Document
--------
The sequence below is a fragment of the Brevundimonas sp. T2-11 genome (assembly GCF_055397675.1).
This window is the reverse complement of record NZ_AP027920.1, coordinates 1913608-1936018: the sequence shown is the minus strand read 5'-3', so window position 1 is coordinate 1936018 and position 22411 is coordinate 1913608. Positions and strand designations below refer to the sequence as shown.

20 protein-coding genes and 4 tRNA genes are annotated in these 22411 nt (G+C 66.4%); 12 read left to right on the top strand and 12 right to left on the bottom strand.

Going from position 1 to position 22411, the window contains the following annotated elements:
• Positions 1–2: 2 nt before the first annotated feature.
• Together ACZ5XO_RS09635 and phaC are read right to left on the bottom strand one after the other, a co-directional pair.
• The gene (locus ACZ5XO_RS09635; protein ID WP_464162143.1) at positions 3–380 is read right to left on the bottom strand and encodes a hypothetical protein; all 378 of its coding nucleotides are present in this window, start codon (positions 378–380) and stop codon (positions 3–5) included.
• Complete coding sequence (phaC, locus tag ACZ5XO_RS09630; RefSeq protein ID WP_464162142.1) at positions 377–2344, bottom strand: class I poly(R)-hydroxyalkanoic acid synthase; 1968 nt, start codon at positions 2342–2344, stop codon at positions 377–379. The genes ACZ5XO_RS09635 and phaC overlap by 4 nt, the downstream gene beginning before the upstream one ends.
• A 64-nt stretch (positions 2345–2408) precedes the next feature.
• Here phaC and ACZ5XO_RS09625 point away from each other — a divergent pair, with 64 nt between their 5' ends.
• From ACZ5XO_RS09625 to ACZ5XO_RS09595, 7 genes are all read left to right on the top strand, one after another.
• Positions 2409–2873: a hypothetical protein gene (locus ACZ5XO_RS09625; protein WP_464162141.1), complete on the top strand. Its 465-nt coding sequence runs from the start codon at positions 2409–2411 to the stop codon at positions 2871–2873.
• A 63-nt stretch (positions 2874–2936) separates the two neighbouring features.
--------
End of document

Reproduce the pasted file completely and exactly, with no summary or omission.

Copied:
The sequence below is a fragment of the Brevundimonas sp. T2-11 genome (assembly GCF_055397675.1).
This window is the reverse complement of record NZ_AP027920.1, coordinates 1913608-1936018: the sequence shown is the minus strand read 5'-3', so window position 1 is coordinate 1936018 and position 22411 is coordinate 1913608. Positions and strand designations below refer to the sequence as shown.

20 protein-coding genes and 4 tRNA genes are annotated in these 22411 nt (G+C 66.4%); 12 read left to right on the top strand and 12 right to left on the bottom strand.

Going from position 1 to position 22411, the window contains the following annotated elements:
• Positions 1–2: 2 nt before the first annotated feature.
• Together ACZ5XO_RS09635 and phaC are read right to left on the bottom strand one after the other, a co-directional pair.
• The gene (locus ACZ5XO_RS09635; protein ID WP_464162143.1) at positions 3–380 is read right to left on the bottom strand and encodes a hypothetical protein; all 378 of its coding nucleotides are present in this window, start codon (positions 378–380) and stop codon (positions 3–5) included.
• Complete coding sequence (phaC, locus tag ACZ5XO_RS09630; RefSeq protein ID WP_464162142.1) at positions 377–2344, bottom strand: class I poly(R)-hydroxyalkanoic acid synthase; 1968 nt, start codon at positions 2342–2344, stop codon at positions 377–379. The genes ACZ5XO_RS09635 and phaC overlap by 4 nt, the downstream gene beginning before the upstream one ends.
• A 64-nt stretch (positions 2345–2408) precedes the next feature.
• Here phaC and ACZ5XO_RS09625 point away from each other — a divergent pair, with 64 nt between their 5' ends.
• From ACZ5XO_RS09625 to ACZ5XO_RS09595, 7 genes are all read left to right on the top strand, one after another.
• Positions 2409–2873: a hypothetical protein gene (locus ACZ5XO_RS09625; protein WP_464162141.1), complete on the top strand. Its 465-nt coding sequence runs from the start codon at positions 2409–2411 to the stop codon at positions 2871–2873.
• A 63-nt stretch (positions 2874–2936) separates the two neighbouring features.